When all believers are gathered, there will be unity! There will be no more individual pride or obstinacy.


11         Restore our judges as in earliest times and our counselors as at first; remove from us sorrow and groaning; and reign over us - You, Yahweh, alone – with kindness and compassion, and justify us through judgment. Blessed are You, Yahweh, the King who loves righteousness and judgment.


God established communal judges and prophets/counselors to guide us in our walk, but we have ignored Torah and degenerated into everyone doing what is right in his own eyes (Deuteronomy 12:8). We have thereby brought upon ourselves corrupt judges and leaders, bringing with them sorrow and groaning. So here we seek restoration by the Holy One who loves righteousness and right judgment for the whole congregation. While we should desire this now, it will be fully realized in the coming Kingdom of Messiah.

“Justify us through judgment” is about how we evaluate our brethren, and refers to the Torah command, “You shall judge your neighbor with righteousness” – Leviticus 19:15. It correlates with Yeshua’s words, “Do not judge so that you will not be judged. For in the way you judge, you will be judged; and by your standard of measure, it will be measured to you. Why do you look at the speck that is in your brother's eye, but do not notice the log that is in your own eye? Or how can you say to your brother, 'Let me take the speck out of your eye,' and behold, the log is in your own eye? You hypocrite, first take the log out of your own eye, and then you will see clearly to take the speck out of your brother's eye” – Matthew 7:1-5.

It is as if one said, “I will not judge you, I will let you judge yourself. However you judge others, that is how you will be judged. If you condemn others harshly, you will be judged harshly; if you look upon others with compassion, you will be judged with compassion.” If we really desire Yeshua to reign over us with kindness and compassion, we should be showing that by the way we judge others.


12         On the righteous, on the devout, on the elders of Your people, on the remnant of their scholars, on the righteous converts and on ourselves – may Your compassion be aroused, Yahweh, our God, and give goodly reward to all who sincerely believe in Your Name. Put our lot with them forever, and we will not feel ashamed, for we trust in You. Blessed are You, Yahweh, Mainstay and Assurance of the righteous.


This is based upon Psalm 75:11, “The pride of the wicked I shall cut down, but the pride of the righteous shall be exalted.” After the wicked are taken away, their proud taunts will not be able to shame us.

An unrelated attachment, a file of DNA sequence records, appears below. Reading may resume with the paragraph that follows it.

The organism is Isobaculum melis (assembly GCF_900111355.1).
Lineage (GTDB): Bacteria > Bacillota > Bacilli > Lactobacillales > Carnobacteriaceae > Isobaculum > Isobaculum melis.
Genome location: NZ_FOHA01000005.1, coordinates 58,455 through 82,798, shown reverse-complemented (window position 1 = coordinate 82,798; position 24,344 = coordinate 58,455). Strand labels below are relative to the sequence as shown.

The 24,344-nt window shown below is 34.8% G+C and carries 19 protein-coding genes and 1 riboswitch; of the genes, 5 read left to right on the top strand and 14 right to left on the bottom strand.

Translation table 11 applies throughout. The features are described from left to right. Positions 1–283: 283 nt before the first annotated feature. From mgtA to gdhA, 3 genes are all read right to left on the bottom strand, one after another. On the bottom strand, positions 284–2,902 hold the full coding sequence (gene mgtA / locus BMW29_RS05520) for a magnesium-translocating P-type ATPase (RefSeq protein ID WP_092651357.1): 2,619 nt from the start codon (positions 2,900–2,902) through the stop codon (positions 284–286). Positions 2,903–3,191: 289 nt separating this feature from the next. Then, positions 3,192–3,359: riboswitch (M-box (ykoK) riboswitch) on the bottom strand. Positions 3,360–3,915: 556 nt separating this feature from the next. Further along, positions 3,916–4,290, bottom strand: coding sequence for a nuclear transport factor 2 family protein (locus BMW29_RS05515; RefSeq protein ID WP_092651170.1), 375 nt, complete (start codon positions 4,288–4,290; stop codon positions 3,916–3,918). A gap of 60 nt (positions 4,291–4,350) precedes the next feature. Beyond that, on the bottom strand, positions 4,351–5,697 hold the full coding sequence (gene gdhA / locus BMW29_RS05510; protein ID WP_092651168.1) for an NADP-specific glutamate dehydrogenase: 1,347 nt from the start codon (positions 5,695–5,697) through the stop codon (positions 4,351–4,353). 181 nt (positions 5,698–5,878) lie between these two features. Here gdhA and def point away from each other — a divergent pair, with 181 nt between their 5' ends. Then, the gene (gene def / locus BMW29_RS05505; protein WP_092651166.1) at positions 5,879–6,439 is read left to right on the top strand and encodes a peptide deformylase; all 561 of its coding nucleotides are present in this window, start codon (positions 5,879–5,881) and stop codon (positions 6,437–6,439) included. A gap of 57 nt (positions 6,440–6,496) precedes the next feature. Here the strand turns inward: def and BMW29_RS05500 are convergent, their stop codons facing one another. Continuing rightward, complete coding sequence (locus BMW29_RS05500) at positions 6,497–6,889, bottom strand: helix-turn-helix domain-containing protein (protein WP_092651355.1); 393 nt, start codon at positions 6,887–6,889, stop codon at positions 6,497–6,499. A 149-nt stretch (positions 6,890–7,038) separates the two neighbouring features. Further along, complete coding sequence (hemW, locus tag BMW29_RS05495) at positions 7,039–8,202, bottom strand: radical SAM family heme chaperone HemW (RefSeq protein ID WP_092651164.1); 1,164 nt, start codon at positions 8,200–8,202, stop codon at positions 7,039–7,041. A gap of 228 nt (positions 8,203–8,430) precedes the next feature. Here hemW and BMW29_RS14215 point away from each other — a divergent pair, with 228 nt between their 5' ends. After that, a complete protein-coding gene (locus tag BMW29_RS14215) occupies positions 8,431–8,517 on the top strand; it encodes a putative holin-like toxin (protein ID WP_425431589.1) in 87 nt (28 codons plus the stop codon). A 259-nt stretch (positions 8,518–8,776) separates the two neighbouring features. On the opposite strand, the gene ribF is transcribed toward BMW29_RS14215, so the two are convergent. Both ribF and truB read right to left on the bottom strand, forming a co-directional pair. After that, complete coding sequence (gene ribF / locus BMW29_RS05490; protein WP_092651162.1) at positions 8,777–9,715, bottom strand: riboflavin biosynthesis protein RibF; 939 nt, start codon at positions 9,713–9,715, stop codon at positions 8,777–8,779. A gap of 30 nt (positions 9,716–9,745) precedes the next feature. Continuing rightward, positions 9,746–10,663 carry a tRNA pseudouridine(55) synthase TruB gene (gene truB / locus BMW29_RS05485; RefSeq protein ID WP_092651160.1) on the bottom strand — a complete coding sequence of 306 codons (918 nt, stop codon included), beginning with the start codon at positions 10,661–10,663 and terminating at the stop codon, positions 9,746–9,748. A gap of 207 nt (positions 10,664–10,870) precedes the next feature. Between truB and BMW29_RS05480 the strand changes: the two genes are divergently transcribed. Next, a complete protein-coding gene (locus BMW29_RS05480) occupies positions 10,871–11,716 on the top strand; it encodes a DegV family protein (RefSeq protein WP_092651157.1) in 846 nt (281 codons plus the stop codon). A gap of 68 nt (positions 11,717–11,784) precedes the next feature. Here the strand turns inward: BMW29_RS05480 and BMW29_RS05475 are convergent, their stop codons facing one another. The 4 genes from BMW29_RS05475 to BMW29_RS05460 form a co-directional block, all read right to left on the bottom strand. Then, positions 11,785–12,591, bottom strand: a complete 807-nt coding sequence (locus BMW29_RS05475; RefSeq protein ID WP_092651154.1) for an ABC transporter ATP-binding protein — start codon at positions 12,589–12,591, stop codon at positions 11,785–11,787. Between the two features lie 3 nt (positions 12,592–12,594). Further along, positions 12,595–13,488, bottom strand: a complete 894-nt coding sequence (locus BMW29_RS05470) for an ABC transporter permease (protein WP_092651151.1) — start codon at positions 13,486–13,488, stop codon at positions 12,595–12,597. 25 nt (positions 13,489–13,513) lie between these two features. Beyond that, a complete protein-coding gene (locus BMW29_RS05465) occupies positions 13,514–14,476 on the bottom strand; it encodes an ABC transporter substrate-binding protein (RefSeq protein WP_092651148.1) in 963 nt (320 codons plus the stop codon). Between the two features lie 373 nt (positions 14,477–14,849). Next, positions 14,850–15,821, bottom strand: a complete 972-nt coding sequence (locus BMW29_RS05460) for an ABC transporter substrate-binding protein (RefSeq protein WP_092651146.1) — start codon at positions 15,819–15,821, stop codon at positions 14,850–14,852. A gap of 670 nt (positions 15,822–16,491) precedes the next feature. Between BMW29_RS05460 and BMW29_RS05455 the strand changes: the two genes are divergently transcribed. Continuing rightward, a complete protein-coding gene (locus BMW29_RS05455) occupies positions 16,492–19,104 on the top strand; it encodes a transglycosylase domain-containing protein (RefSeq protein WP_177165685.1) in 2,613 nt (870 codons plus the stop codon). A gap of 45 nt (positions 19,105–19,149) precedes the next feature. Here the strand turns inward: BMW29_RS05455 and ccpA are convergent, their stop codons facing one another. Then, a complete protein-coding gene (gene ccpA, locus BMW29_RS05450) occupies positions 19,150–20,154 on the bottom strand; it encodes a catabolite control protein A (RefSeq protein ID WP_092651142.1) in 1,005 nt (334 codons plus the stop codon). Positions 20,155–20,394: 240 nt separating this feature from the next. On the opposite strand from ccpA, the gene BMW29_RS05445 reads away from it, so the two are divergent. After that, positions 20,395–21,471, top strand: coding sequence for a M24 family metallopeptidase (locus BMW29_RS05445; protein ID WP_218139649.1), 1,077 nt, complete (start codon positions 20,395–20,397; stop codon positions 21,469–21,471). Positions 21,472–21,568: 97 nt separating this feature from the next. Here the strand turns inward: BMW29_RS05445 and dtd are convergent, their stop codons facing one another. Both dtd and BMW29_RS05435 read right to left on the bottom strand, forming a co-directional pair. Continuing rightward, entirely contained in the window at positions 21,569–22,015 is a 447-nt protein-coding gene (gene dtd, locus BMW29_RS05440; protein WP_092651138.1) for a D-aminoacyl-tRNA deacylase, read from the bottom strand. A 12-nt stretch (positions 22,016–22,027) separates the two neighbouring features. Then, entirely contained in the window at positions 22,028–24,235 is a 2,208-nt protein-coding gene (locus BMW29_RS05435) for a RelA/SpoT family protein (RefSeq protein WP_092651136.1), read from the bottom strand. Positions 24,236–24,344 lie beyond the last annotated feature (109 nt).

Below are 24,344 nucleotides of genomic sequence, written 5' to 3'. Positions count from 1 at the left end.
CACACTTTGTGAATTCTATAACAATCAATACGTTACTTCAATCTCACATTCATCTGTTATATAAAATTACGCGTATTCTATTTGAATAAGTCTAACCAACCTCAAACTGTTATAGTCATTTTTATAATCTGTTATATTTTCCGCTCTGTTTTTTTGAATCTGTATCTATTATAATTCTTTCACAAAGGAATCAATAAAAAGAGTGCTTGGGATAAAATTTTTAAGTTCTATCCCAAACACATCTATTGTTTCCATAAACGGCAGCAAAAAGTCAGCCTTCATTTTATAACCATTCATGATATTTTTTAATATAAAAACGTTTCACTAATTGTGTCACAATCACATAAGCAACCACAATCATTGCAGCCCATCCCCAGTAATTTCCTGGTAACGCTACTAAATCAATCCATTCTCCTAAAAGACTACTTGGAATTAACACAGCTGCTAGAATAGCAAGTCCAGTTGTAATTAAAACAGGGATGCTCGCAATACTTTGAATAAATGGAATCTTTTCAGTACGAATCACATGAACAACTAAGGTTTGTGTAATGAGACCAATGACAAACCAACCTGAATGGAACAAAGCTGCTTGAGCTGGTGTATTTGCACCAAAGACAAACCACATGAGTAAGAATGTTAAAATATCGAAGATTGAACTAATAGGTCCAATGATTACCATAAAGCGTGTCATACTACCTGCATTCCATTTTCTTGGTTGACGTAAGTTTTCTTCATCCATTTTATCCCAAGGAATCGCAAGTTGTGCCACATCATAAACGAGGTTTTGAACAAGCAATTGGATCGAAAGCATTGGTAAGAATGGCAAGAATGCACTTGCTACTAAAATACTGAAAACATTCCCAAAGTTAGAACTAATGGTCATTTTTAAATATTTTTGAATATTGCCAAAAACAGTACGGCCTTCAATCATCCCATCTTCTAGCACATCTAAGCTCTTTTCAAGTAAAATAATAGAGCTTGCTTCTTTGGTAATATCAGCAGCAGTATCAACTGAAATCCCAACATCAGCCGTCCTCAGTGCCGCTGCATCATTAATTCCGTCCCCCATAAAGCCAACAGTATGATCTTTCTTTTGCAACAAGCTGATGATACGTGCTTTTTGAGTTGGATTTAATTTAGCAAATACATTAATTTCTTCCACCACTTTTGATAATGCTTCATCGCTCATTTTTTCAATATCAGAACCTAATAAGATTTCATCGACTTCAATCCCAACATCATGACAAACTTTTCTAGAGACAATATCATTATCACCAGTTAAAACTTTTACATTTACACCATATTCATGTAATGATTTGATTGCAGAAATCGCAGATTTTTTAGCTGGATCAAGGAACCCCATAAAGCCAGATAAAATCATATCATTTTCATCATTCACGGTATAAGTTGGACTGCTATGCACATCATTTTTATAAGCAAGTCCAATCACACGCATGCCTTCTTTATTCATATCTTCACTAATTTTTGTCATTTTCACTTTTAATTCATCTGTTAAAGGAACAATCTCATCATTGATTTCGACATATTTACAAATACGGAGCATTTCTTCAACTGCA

Here we desire God’s passion to be aroused toward all categories of people who are sincere believers. We wish to be part of that group that will never know shame, because their sins are taken away and their faith shall be vindicated. 


13         And with the New Jerusalem, Your holy city, may You return in compassion, and may You establish it soon in our days as an eternal structure, and may You speedily establish the throne of Yeshua son of David within it. Blessed are You, Yahweh, the Builder of Jerusalem.


We yearn for the New Jerusalem to come to earth (Revelation 3:12, 21:2), and for Yeshua to reign from there for eternity (Revelation 11:15-17). It is the city of the Great King. It is being prepared for us now (John 14:2-3, Revelation 21:2).


14         Yeshua, the offspring of Your servant David, may You speedily cause to return, for we hope for Your salvation all day long. Blessed are You, Yahweh, who causes salvation to flourish.


This is the conclusion for the communal blessings: we have a longing and a sure hope for the return of Yeshua.




15 Hear our voice, for God Who hears prayer and supplications are You. Blessed are You, Yahweh our God, who hears prayer in Yeshua's Name with compassion.


16 For Yours is the kingdom. Be favorable, O Lord, toward the people of Your kingdom, and their prayer and service accept with love and favor. May our eyes behold Your return to Zion to reign in compassion. Blessed are You, Yahweh, who restores His presence to Zion.


17 And the power. Establish peace, goodness, blessing, graciousness, kindness, and compassion upon us and bless us, our Father, with the light of Your countenance. You gave us, Yahweh, our God, the Torah of life and a love of kindness, righteousness, blessing, compassion, life, and peace. And may it be good in Your eyes to bless Your people, in every season and in every hour with Your peace. Blessed are You, Yahweh, who blesses His people with peace.


18 And the glory, forever. We gratefully thank You, and shall relate Your praise - for our lives which are committed to Your power, and for our souls that are entrusted to You; for Your miracles that are with us every day; and for Your wonders and favors in every season - evening, morning, and afternoon.

For all these, may Your Name be blessed and exalted, our King, continually forever and ever. Everything alive will gratefully acknowledge You, Selah! and praise Your Name sincerely, O God of our salvation and help, Selah!

Blessed are You, Yahweh; Your Name is ‘The Beneficent One’ and to You it is fitting to give thanks.

May the expressions of our mouths and the thoughts of our hearts find favor before You, Yahweh, our Rock and our Redeemer.


2 2 Cor. 1:3, Eph. 1:3, Col. 1:3, 1 Pet. 1:3
3 Acts 5:31, 10:43, Eph. 1:7, Col. 1:14, Heb. 9:22
4 Rom. 3:24, Eph. 1:7, 14, Heb. 9:12-15
5 Revelation 3:12, 21:2
6 Psalm 129:33

© 2005  Beikvot HaMashiach
(Followers of the Messiah)